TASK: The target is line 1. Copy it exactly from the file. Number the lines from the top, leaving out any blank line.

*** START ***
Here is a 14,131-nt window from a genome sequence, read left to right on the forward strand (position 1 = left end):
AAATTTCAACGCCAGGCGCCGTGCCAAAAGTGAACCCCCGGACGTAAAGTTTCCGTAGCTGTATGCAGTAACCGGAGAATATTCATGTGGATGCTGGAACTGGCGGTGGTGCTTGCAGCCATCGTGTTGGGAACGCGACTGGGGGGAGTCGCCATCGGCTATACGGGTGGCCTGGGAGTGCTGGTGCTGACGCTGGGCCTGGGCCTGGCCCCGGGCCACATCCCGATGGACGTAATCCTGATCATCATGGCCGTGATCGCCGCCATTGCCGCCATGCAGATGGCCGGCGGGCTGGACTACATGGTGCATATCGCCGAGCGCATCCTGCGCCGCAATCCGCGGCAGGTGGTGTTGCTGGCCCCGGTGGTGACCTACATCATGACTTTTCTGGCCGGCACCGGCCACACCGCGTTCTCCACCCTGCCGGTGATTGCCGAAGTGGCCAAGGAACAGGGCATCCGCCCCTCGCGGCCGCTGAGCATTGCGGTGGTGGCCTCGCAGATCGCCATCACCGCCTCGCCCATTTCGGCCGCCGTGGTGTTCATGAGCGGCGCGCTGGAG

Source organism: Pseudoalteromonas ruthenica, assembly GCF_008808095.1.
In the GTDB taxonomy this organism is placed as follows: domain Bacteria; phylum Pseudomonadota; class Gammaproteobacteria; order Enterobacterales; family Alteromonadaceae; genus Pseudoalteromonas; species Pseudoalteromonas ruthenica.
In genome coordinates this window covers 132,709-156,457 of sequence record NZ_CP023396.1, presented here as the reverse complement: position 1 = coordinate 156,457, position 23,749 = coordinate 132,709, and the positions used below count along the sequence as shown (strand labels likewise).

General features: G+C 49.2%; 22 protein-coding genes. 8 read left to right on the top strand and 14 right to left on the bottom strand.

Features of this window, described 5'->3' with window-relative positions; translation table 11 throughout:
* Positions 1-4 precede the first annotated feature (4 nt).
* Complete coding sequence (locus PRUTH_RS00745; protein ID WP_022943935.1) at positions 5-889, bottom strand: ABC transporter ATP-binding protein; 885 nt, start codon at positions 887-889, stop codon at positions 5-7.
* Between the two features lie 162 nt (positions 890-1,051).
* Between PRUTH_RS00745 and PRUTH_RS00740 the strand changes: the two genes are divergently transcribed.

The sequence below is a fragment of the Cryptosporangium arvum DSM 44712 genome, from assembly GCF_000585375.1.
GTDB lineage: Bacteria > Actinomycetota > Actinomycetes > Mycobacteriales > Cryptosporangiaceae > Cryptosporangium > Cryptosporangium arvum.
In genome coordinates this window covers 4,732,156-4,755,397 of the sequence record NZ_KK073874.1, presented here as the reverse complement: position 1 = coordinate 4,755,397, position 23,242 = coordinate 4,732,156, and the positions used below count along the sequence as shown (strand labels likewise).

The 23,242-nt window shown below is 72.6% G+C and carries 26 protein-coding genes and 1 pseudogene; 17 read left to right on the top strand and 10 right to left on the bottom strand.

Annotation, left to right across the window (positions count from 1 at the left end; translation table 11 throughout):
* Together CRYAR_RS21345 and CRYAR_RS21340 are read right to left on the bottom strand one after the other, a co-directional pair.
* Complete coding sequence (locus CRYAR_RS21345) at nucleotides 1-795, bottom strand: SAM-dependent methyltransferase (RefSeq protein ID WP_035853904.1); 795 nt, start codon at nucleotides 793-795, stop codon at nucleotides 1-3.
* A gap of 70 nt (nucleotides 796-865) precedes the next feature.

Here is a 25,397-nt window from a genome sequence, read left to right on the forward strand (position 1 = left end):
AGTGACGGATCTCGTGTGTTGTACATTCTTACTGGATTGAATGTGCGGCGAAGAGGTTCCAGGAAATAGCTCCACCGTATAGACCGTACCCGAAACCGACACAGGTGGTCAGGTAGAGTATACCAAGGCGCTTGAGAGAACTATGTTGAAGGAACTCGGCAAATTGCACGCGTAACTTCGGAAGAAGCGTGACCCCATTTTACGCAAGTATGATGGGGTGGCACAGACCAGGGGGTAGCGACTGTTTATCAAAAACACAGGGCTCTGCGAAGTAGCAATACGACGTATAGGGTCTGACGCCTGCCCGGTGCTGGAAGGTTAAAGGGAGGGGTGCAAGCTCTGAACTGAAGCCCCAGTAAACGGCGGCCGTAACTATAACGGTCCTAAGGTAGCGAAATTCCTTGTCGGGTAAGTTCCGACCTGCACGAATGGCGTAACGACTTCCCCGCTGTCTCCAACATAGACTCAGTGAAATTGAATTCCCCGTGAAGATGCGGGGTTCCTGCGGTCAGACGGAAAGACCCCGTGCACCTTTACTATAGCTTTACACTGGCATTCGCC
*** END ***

Here is a 14,131-nt window from a genome sequence, read left to right on the forward strand (position 1 = left end):